Why is My Soil Report Missing the Soil Texture?
Sending soil samples to the lab on an annual basis gives us great insight on soil nutrient status. If the reports are compiled in a spreadsheet where we can track soil status year over year, a quick determination can be made on whether our fertilizer program is keeping up with crop demand.
Soil levels change according to crop removal and application. Similarly, pH may increase or decrease according to our irrigation practices and amendment program; sodium and salinity are in a constant state of flux.
One soil property that doesn’t change is texture; it’s a fixed characteristic unless a significant volume of soil is moved. Slip plowing could pull up subsoil clay and deposit it on the sandy surface, but most often, the texture we have today is here to stay. Soil texture is the fraction of sand, silt and clay of the soil we work with. Soil labs can determine texture with a device called a hydrometer. A dry volume of soil is treated with a dispersant, dropped in a graduated cylinder of DI water and agitated. After some period of time, sand drops out first, followed by silt, and lastly, the clay particles settle. The fraction of each can then be calculated and texture determined. Labs charge an additional fee for this service, so we typically do not order a textural analysis. To get to the texture answer, we look at two other calculations on the lab report – Saturation Percentage and Cation Exchange Capacity.
Saturation percentage is a measurement of how much water a specific volume of soil will hold at saturation. De-ionized water is added to dry, ground soil until it makes a paste and then SP is calculated by dividing the weight of the water by the weight of the soil. Clays and silts hold more water than sands, so higher SPs indicate clay soils.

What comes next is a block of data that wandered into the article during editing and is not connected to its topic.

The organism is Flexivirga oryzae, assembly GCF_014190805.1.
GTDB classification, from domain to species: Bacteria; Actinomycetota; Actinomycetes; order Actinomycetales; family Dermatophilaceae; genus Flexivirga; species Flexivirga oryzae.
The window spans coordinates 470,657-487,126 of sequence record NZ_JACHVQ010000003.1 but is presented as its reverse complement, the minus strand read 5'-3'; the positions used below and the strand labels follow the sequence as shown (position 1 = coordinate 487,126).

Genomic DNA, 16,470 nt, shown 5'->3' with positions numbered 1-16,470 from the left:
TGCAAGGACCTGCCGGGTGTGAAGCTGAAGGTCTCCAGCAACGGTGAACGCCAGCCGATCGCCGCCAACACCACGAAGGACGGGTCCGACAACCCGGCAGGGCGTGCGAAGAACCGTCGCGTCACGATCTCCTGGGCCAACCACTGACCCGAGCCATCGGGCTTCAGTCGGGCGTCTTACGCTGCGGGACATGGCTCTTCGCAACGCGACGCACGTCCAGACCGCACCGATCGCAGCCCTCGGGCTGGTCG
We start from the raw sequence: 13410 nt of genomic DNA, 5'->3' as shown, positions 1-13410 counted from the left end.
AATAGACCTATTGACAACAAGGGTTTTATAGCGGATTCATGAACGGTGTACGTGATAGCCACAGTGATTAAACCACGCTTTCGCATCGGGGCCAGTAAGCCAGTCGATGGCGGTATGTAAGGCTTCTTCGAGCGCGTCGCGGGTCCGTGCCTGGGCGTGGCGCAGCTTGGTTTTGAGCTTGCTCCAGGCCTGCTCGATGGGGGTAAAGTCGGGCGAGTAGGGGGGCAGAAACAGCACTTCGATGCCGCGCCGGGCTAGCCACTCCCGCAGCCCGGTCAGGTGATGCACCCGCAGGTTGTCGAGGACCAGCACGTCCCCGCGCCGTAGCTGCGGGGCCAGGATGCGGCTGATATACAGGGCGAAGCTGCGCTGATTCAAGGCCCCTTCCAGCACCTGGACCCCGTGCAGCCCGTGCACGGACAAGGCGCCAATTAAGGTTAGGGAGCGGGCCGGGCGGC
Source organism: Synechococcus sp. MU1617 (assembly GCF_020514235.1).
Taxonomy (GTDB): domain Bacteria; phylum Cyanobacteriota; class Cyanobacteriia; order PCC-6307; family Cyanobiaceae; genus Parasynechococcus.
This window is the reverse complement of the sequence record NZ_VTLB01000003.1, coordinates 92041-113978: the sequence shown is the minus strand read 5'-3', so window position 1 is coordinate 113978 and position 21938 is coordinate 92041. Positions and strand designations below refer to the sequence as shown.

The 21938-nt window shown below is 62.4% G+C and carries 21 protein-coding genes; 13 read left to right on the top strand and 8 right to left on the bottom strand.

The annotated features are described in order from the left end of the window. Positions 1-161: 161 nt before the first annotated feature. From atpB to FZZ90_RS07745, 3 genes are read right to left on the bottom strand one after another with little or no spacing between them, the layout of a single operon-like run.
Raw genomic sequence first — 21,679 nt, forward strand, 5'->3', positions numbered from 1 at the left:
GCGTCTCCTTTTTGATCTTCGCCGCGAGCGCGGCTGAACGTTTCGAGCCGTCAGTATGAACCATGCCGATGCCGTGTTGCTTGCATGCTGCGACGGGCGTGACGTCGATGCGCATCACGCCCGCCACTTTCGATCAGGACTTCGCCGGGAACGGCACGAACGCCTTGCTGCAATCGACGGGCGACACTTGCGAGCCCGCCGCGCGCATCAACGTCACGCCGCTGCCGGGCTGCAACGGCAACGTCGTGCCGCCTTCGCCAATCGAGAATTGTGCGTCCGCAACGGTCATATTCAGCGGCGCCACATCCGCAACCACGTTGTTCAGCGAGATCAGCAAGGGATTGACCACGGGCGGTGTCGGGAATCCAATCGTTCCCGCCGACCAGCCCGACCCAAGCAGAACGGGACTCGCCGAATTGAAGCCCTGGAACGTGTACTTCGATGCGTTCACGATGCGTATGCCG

Cation Exchange Capacity is a measurement of the soil’s ability to hold cations, which are positively charged nutrients like potassium K+, calcium Ca++, magnesium Mg++ and sodium Na+. Since clay soils hold more cations, higher CECs indicate the soil to be a clay texture. In contrast, if the report lists a CEC of <7 it indicates the soil texture to be sandy.
Above is a table from the UC Davis Walnut Production Manual that shows the relationship between soil texture, SP and CEC.
Why is texture important to a grower? If the soil has a low pH, ag lime could be applied, and the calculation for the tons required is based on texture. To correct a high pH soil by banding elemental sulfur or sulfuric acid, the pounds required are determined by texture. In building soil levels of potassium with fertilizer, texture guides us in the quantity of fertilizer needed. Texture also influences our choice of nitrogen fertilizer and how it’s applied.
Perhaps the greatest impact of soil texture is in irrigation management. As the percentage of clay and silt increases in texture, so too does the soil’s capacity to hold water. A clay loam soil can hold 2” of water per foot of depth. In contrast, a sandy loam soil holds half that, or 1” of water per foot of soil depth. It means the period between applications of irrigation water on clay loam could be twice that of sandy loam. For example, an irrigation schedule for a clay loam might apply 3” of water every 14 days, but a schedule for a sandy loam soil would apply 1.5” of water every 7 days. At the end of the 28-day period, each soil type would receive the same 6” of water, but the frequency of application is quite different.
Texture is an extremely important soil physical property, yet seldom reported on a soil report; using SP and CEC as substitutes, we are able to gain valuable insight into soil texture. For more information, contact your local Helena representative.
- Don Wolf, Agronomist